Guest Editor: Breaking the Barriers of Security

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When I first started my degree, I knew next to nothing about cybersecurity. I knew I wanted to be an ethical hacker, but I probably couldn’t get far without even knowing how to use Linux command line! This was my first barrier. My first year of university was tough; it felt like I was constantly fumbling around in the dark – not knowing what I was doing. I was losing sight of my dream. Add to this un-nerving fear of failure the isolation I felt being one of the only few females on the degree course, and I was pretty close to giving up and throwing the towel in. There was this low-key pressure to conform to the stereotypical ‘cyber-geek’ and being massively out-numbered by males was definitely off-putting. However, I’m glad I persevered, as without doing so I wouldn’t be living my dream career ‘IRL'.

With the help from brilliant organizations like Cyber Security Challenge UK and online resources such as Immersive Labs and HacktheBox I was soon able to re-ignite my dream. Embarking on ethical hacking competitions and completing online labs helped sharpen my skills and keep my mind engaged with the subject. Cybersecurity is such a dynamic industry, no two days are ever the same – you are always on your toes and constantly having to learn to keep up with the evolution of the security landscape. I struggled with the concept a lot at the start of my journey and although challenging and demanding, it is extremely rewarding – and this is exactly why I chose this career path.

“I have come to embrace that these barriers have helped shape the budding security professional I am today – and I cannot wait for what the future will bring”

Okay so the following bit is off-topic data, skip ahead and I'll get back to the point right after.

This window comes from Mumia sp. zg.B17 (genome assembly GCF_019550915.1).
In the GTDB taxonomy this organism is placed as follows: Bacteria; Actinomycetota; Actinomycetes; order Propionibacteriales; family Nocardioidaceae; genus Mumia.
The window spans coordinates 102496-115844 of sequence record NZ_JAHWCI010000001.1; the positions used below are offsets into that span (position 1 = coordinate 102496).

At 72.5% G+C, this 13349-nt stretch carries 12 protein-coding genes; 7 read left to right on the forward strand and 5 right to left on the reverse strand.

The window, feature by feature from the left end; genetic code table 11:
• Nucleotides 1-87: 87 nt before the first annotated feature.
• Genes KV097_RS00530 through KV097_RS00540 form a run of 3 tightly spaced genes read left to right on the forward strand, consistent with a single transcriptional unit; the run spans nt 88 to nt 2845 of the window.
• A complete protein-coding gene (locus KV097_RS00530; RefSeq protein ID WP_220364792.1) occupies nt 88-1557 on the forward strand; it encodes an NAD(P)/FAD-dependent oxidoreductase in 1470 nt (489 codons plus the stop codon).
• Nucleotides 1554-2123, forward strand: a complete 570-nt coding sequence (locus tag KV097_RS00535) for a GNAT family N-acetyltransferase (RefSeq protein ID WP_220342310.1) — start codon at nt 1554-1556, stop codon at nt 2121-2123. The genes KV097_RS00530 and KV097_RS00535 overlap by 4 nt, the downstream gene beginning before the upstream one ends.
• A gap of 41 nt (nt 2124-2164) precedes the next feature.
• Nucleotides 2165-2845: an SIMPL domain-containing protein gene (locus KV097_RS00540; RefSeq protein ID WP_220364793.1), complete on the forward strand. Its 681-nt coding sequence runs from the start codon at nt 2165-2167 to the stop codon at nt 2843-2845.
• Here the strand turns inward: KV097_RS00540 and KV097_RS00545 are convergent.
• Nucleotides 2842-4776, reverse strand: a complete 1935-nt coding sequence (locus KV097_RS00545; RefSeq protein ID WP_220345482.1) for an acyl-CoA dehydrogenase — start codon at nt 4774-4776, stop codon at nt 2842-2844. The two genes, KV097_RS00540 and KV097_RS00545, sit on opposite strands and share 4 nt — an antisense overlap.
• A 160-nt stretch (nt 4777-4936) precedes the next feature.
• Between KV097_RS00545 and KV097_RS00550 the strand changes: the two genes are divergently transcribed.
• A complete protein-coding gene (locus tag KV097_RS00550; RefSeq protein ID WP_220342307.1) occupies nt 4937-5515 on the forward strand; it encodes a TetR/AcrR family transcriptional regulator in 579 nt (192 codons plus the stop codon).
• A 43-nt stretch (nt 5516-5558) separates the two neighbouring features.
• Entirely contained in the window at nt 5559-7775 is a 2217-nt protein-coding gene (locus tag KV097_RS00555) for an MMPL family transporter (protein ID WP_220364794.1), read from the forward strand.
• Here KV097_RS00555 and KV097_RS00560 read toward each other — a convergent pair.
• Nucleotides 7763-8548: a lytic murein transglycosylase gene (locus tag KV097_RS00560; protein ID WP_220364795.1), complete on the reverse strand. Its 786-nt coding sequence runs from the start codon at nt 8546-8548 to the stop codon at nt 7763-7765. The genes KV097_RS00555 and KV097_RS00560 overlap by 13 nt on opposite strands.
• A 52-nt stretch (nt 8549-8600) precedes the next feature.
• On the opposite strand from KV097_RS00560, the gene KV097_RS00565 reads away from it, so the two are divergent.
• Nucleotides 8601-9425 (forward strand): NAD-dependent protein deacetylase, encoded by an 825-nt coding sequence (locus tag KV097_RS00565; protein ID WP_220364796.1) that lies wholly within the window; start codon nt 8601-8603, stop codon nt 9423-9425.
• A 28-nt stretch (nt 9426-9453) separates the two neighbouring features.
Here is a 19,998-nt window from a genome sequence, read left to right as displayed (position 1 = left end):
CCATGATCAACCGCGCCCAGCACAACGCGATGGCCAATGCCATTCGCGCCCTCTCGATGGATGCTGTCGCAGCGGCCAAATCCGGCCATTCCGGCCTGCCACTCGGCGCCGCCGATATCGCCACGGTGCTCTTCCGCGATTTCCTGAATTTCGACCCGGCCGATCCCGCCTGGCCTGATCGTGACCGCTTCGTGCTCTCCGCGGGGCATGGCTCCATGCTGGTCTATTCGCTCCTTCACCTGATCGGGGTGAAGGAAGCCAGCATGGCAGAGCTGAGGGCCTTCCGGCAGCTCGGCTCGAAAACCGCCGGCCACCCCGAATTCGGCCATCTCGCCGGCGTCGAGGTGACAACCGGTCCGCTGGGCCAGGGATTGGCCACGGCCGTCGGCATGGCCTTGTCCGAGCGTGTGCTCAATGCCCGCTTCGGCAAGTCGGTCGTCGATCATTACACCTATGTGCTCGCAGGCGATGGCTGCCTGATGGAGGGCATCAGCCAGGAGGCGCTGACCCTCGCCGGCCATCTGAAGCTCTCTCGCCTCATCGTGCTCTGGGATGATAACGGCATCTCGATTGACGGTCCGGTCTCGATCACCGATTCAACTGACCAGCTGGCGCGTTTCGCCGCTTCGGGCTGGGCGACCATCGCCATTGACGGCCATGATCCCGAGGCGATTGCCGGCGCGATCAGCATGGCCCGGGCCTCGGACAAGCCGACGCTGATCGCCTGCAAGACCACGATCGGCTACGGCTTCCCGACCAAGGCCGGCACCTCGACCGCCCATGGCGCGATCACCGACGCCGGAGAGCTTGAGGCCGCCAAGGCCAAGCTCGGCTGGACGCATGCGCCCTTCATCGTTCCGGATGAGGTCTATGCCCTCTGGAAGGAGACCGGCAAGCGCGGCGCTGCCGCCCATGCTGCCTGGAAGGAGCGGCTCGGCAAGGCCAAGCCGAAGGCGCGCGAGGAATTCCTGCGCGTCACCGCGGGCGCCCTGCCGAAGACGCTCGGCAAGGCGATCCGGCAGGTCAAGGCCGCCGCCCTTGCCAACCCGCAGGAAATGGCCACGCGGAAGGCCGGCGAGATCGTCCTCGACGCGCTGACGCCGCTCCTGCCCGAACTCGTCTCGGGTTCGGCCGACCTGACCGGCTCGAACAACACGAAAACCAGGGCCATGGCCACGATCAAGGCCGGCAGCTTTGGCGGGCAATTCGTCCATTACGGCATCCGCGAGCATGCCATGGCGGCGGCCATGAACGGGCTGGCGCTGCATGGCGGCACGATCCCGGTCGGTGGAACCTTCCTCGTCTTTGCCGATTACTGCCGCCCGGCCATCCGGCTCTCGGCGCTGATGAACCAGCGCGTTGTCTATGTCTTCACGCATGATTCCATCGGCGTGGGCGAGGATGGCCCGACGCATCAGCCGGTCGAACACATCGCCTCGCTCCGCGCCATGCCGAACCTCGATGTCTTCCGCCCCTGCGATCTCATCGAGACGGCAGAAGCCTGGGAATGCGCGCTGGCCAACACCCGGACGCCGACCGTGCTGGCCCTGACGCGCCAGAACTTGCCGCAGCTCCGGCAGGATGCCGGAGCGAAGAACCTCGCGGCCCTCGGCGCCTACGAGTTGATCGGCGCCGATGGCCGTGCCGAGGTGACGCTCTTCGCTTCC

About two years ago, I started to get involved with Cyber Security Challenge UK’s competitions. Since then, I have qualified to represent the UK in the European Cyber Security Challenge two years consecutively and have qualified for their annual national competition ‘Masterclass’ twice in parallel. I first commenced with their online qualifiers, and eventually worked my way to the next level of ‘Face-to-Face’ competitions. In less than six months from embarking on their competition circuit, I was taken aback when I qualified for both the Masterclass competition and Team UK at my first higher competition – this was the self-esteem boost I needed to realize that my dream career was actually attainable.

Now in the third year of my degree, I am currently on placement as a junior security consultant and pen-testing intern. I have a series of awards under my belt, including Best Newcomer to Cyber Security and Best New Security Blog. I talk at conferences and sit on panels around the country and I actively talk to schools and deliver workshops to inspire the younger generation. I still face the same barriers I did three years ago, when I was starting my journey into the industry. I still suffer from imposter syndrome, the occasional isolation felt being one of the few females in the industry, and cyber threats will never stop evolving and advancing in the modern age. However, I have come to embrace that these barriers have helped shape the budding security professional I am today – and I cannot wait for what the future will bring.

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